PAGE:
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1

What is hemoconcentration?

Increase in the number of red blood cells resulting from a decrease in plasma volume

2

What does hemoconcentration increase?

HCT

3

Why is it important to know if it's whole blood or PRBCs?

Whole blood has normal HCT.

4

Conventional Ultrafiltration (CUF)

removes plasma water and low molecular weight solutes by a convective process using hydrostatic pressure forces across a semipermeable membrane

5

Zero Balance Ultrafiltration (ZBUF)

technique utilizing a hemoconcentrator to maintain a controlled equalized input and output over the CPB pump run
In=Out

6

Slow Continuous Ultrafiltration (SCUF)

technique utilizing a slow, steady ultrafiltration during the CPB pump run; slow rate over time

7

Modified Ultrafiltration (MUF)

ultrafiltration occuring after the separation from CPB

8

When were the first concepts related to the use of ultrafiltration in hospital practice?

1928

9

Where do modern hospitals incorporate ultrafiltration?

In many areas of surgical and medical therapy

10

What are two areas constantly requiring ultrafiltration as a significant part of their respective protocols of patient's management?

Medicine and surgery

11

What does ultrafiltration allow?

filtration of body water across a semi-permeable membrane utilizing a hydrostatic pressure gradient

12

What are 4 hemoconcentrator companies?

Minntech (Hemocor)
Terumo
Maquet
Sorin/Cobe

13

Where is the blood flow path in a hemoconcentrator?

Inside the hollow fibers

14

Where is the effluent path in a hemoconcentator?

Outside the hollow fibers

15

How does water get to the effluent side in a hemoconcentrator?

Letting the pressure gradient "pushes" body water to the effluent side (can be used with or without vacuum)

16

What does dialysis use?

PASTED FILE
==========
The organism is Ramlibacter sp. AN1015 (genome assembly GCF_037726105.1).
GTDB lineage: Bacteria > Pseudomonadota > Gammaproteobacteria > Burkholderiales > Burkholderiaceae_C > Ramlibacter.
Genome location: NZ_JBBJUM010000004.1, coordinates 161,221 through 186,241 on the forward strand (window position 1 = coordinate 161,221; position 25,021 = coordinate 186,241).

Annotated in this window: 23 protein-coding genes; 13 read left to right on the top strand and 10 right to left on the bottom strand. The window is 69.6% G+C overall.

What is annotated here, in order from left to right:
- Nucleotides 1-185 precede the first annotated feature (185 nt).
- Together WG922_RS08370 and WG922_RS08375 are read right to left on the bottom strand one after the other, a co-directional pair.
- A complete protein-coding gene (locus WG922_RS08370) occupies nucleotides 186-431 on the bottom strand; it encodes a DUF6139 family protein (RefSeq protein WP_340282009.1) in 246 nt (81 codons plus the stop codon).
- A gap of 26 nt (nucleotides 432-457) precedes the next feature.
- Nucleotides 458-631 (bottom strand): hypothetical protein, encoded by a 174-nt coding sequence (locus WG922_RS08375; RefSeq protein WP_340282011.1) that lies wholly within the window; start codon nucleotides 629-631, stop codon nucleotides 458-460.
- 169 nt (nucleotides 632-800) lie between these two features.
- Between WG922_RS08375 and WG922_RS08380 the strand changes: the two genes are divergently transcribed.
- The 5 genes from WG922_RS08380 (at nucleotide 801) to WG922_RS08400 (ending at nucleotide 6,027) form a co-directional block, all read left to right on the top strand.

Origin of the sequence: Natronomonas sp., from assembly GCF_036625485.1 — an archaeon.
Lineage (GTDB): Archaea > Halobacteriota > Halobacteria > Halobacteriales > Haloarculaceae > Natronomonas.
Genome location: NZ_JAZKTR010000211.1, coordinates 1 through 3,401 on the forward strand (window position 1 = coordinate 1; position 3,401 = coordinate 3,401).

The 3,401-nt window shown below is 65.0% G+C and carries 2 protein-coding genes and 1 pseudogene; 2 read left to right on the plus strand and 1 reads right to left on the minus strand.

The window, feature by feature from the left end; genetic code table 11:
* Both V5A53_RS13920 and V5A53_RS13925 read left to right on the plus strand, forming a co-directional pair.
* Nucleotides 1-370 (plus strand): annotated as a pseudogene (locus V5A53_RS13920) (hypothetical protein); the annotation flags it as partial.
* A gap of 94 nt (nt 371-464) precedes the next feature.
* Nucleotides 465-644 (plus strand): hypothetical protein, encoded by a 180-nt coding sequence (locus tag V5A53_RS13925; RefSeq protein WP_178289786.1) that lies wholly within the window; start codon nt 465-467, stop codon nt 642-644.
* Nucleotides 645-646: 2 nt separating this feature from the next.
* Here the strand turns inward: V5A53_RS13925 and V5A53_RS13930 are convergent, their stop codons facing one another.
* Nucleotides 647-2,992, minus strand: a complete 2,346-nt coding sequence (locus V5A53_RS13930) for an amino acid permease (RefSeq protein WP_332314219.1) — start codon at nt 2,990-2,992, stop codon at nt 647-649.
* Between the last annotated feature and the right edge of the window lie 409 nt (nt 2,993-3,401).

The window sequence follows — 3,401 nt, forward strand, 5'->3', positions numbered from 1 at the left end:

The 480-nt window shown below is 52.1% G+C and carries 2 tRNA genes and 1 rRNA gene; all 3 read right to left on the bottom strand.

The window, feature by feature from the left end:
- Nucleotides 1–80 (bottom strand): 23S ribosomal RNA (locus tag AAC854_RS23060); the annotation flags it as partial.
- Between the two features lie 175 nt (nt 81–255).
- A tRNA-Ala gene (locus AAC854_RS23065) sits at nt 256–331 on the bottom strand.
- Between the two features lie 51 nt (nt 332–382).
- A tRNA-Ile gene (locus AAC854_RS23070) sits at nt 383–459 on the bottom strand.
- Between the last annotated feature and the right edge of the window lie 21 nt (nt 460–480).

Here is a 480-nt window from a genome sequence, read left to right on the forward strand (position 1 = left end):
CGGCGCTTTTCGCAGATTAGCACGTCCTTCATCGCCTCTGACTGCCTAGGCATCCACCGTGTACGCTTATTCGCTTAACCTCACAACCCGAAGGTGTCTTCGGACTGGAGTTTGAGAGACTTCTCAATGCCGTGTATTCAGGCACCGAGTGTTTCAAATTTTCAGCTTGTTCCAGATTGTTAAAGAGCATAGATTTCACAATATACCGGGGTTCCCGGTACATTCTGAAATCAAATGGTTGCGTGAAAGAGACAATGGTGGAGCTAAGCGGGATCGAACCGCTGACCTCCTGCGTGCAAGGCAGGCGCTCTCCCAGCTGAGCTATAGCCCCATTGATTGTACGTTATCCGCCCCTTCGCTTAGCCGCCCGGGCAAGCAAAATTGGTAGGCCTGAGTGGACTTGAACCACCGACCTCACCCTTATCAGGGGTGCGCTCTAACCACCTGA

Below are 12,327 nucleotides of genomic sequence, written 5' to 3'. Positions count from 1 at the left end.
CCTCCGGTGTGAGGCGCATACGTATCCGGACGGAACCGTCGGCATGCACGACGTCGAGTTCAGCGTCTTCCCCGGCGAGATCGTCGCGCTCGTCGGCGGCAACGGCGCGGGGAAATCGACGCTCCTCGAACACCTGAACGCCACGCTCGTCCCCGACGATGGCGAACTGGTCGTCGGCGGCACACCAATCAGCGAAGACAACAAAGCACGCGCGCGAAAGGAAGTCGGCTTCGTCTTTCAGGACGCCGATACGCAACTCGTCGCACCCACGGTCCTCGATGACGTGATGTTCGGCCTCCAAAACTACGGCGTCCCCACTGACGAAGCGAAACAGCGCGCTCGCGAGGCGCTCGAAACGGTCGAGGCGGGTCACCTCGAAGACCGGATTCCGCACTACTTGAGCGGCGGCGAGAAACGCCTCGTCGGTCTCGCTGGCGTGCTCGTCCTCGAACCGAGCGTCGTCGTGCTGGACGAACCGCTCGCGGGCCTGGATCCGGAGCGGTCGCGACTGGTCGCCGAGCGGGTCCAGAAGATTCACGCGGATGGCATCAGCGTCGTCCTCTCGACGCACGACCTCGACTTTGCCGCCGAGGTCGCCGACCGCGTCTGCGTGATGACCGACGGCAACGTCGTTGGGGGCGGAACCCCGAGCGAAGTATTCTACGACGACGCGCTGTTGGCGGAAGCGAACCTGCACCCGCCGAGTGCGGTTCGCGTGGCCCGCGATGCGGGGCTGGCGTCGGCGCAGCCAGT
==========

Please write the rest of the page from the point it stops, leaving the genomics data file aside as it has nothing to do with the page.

Dialysate solution on the effluent side to control precise solute excretion

17

Diffusion

exchange of things dissolved in fluid (solutes) across a membrane due to differences in amount of the solutes on the two sides (concentration gradient)

18

What will happen if a higher concentration of a given solute is on one side?

Diffusion will try to make the concentrations the same on both sides

19

What else is ultrafiltration referred to as?

Convection

20

What is ultrafiltration?

Fluid flow through the membrane, forced by a difference in pressure on two sides of the membrane

21

Osmosis

net movement of water across a selectively permeable membrane

22

What drives osmosis?

Difference in the amounts of solute on the two sides of the membrane

23

What does osmosis refer to in dialysis?

Water movement across cell membranes (not across hemodialyzer membrane)

24

Achieving filtration across a membrane requires __________ and ____________.

Blood flow; hydrostatic pressure gradient

25

The ability of a solute to be filtered through the membrane depends on what?

The molecular weight compared to the pore size of the filter (sieving coefficient)

26

The rate of solute removal through the membrane depends on ________ and ___________.

Flow rate; transmembrane pressure (TMP)

27

What is pore size measured in?

Daltons

28

Where are pore size and transmembrane pressure (TMP) limites noted?

IFUs

29

What does a dalton quantitate?

Mass

30

Definition of a dalton.

1/12th the mass of carbon-12 nucleus